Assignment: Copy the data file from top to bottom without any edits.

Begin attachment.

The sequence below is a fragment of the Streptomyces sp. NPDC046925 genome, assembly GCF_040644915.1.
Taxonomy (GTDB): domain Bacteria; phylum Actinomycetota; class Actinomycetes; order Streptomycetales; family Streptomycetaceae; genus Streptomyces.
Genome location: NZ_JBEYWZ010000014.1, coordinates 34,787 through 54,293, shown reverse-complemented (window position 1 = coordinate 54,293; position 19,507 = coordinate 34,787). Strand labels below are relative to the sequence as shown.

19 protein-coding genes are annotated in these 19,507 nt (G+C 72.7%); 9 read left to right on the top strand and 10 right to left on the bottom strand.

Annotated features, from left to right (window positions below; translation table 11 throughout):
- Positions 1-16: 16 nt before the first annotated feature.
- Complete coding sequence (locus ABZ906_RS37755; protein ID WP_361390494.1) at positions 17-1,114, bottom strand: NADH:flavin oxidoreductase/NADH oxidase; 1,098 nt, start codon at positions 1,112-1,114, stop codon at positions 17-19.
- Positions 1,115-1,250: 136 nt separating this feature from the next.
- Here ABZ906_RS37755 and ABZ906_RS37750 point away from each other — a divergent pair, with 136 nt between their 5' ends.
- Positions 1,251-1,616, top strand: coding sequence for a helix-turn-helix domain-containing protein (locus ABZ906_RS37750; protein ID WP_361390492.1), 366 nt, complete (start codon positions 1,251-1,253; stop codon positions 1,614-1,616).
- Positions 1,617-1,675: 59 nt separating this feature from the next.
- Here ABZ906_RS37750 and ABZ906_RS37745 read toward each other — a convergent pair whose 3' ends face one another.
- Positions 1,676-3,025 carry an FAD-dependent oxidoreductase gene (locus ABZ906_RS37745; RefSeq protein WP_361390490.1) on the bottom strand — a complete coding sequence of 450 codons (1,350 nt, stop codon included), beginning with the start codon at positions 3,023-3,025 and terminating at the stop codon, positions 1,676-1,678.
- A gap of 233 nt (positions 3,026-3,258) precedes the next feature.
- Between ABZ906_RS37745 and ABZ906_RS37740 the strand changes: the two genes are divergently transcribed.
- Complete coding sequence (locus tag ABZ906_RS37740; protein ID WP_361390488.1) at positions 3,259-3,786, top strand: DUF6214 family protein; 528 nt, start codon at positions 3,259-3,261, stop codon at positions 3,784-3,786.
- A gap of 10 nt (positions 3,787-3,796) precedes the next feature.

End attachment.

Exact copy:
The sequence below is a fragment of the Streptomyces sp. NPDC046925 genome, assembly GCF_040644915.1.
Taxonomy (GTDB): domain Bacteria; phylum Actinomycetota; class Actinomycetes; order Streptomycetales; family Streptomycetaceae; genus Streptomyces.
Genome location: NZ_JBEYWZ010000014.1, coordinates 34,787 through 54,293, shown reverse-complemented (window position 1 = coordinate 54,293; position 19,507 = coordinate 34,787). Strand labels below are relative to the sequence as shown.

19 protein-coding genes are annotated in these 19,507 nt (G+C 72.7%); 9 read left to right on the top strand and 10 right to left on the bottom strand.

Annotated features, from left to right (window positions below; translation table 11 throughout):
- Positions 1-16: 16 nt before the first annotated feature.
- Complete coding sequence (locus ABZ906_RS37755; protein ID WP_361390494.1) at positions 17-1,114, bottom strand: NADH:flavin oxidoreductase/NADH oxidase; 1,098 nt, start codon at positions 1,112-1,114, stop codon at positions 17-19.
- Positions 1,115-1,250: 136 nt separating this feature from the next.
- Here ABZ906_RS37755 and ABZ906_RS37750 point away from each other — a divergent pair, with 136 nt between their 5' ends.
- Positions 1,251-1,616, top strand: coding sequence for a helix-turn-helix domain-containing protein (locus ABZ906_RS37750; protein ID WP_361390492.1), 366 nt, complete (start codon positions 1,251-1,253; stop codon positions 1,614-1,616).
- Positions 1,617-1,675: 59 nt separating this feature from the next.
- Here ABZ906_RS37750 and ABZ906_RS37745 read toward each other — a convergent pair whose 3' ends face one another.
- Positions 1,676-3,025 carry an FAD-dependent oxidoreductase gene (locus ABZ906_RS37745; RefSeq protein WP_361390490.1) on the bottom strand — a complete coding sequence of 450 codons (1,350 nt, stop codon included), beginning with the start codon at positions 3,023-3,025 and terminating at the stop codon, positions 1,676-1,678.
- A gap of 233 nt (positions 3,026-3,258) precedes the next feature.
- Between ABZ906_RS37745 and ABZ906_RS37740 the strand changes: the two genes are divergently transcribed.
- Complete coding sequence (locus tag ABZ906_RS37740; protein ID WP_361390488.1) at positions 3,259-3,786, top strand: DUF6214 family protein; 528 nt, start codon at positions 3,259-3,261, stop codon at positions 3,784-3,786.
- A gap of 10 nt (positions 3,787-3,796) precedes the next feature.